"Wrestling with an Angel" The Book

Endorsed by Joni Eareckson Tada, Noel Piper, Russell Moore and others, Wrestling with an Angel is available in print, audiobook, and a variety of ebook formats. Learn more about the bookhere.

Tuesday, January 29, 2013

7 Lessons From The Community of Disability

The tragedy of disability is not disability itself, but the isolation it often creates. This was one of the most important lessons our family had to learn. Sadly, we learned it the hard way. But hard lessons often lead to great insights and over the past few years we have had the wonderful opportunity to gain great wisdom from several families in many different communities.


While there are still many discoveries to be made along this journey, here are at least 7 helpful insights gleaned from the community of disability that have made a powerful difference in our family.


1. God is both sovereign and good.

When you are given a child with a severe disability, it is essential that you see God’s sovereign hand at work in your family. Scripture declares that your child was not an accident or a tragedy, but wonderfully and purposefully knit together from a blueprint of God’s plan that was designed before the foundation of the earth. (Psalm 139:13-17; Ephesians 1:3-12). Disability is not a curse; it is the goodness and grace of God magnified in ways that many typical families never get to experience.

2. You have been brought into this community for a purpose.

I was very slow to realized the purpose and potential of our family’s suffering and hardship until I began sharing our experiences. 2 Corinthians 1:3-7 came alive during that time. Suffering brings us into the intimate presence of God where the sweetest comfort occurs. But we are not comforted to become comfortable; we are comforted to become comforters. Every single episode in our family’s experience with disability was an equipping of God’s grace to be shared with those in desperate need of His comfort.

3. Disability magnifies our vision for joy in the smallest things.

Most families living with disability will testify that some of their greatest victories have been those moments typical families often take for granted. I remember the first time our son used the bathroom in a public restroom (at the age of 17). We had just walked into Walmart and Jake took me by the hand and led me to the men’s room. He pulled his pants down and tried to pee in the toilet. He missed the toilet completely, peeing all over the seat, the floor, the wall and the stall. But he didn’t pee in his pants! We were laughing, clapping, cheering and praising God in a urine covered stall of a Walmart restroom. Most people cannot comprehend the enormous victory of that day, but disability often gives us 20/20 vision to see the things that others seem to miss. This is a wonderful gift.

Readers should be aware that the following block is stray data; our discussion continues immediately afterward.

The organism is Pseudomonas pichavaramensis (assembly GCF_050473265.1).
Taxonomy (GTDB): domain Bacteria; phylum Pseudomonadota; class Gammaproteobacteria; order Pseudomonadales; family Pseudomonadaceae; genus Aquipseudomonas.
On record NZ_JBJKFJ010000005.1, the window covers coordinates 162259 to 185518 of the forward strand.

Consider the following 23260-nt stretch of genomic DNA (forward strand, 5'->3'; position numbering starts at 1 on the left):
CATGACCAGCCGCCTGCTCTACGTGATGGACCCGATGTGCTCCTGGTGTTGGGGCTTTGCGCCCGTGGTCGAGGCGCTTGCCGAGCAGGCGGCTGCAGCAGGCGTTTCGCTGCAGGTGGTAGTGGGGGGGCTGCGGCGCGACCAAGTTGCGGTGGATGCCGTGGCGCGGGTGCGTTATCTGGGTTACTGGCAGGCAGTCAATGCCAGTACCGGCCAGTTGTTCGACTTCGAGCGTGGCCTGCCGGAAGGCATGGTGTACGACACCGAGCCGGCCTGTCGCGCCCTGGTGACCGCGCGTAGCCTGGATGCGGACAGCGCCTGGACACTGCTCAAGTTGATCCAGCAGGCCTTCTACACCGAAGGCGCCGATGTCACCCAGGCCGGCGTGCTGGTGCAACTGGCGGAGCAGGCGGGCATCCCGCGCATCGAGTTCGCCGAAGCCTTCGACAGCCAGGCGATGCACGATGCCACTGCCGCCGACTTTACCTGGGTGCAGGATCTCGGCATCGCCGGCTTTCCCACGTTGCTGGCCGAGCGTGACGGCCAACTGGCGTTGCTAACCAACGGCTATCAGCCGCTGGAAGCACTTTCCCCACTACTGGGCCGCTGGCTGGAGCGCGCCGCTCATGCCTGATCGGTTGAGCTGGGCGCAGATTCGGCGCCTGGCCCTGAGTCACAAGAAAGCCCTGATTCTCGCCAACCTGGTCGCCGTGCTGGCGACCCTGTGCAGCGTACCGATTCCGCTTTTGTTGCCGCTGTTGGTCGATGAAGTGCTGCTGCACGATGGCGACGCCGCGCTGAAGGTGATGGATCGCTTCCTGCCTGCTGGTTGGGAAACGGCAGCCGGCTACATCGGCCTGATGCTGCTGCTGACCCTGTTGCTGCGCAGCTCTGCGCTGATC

4. Community brings much needed perspective

As said before, the danger of disability is isolation. The danger of isolation is idolatry (yes, our disabled children can become idols). The blessing of community is perspective. We all need perspective to wake us from the potential of self-pity and self-centeredness.

Just when you think no one on earth could possibly have it more difficult than your family, you meet a single mother with severely autistic twin boys. And just when the single mother thinks she can’t go on, she meets a grandmother trying to raise a 10 year old girl with fetal alcohol syndrome. The grandmother watches as a young couple attempt to nourish their unresponsive child through a feeding tube between seizure episodes. These families are learning something extremely valuable from each other--perspective turns our inward focus to outward community. And within community, disability become ministry.

5. Outspoken men are often minorities.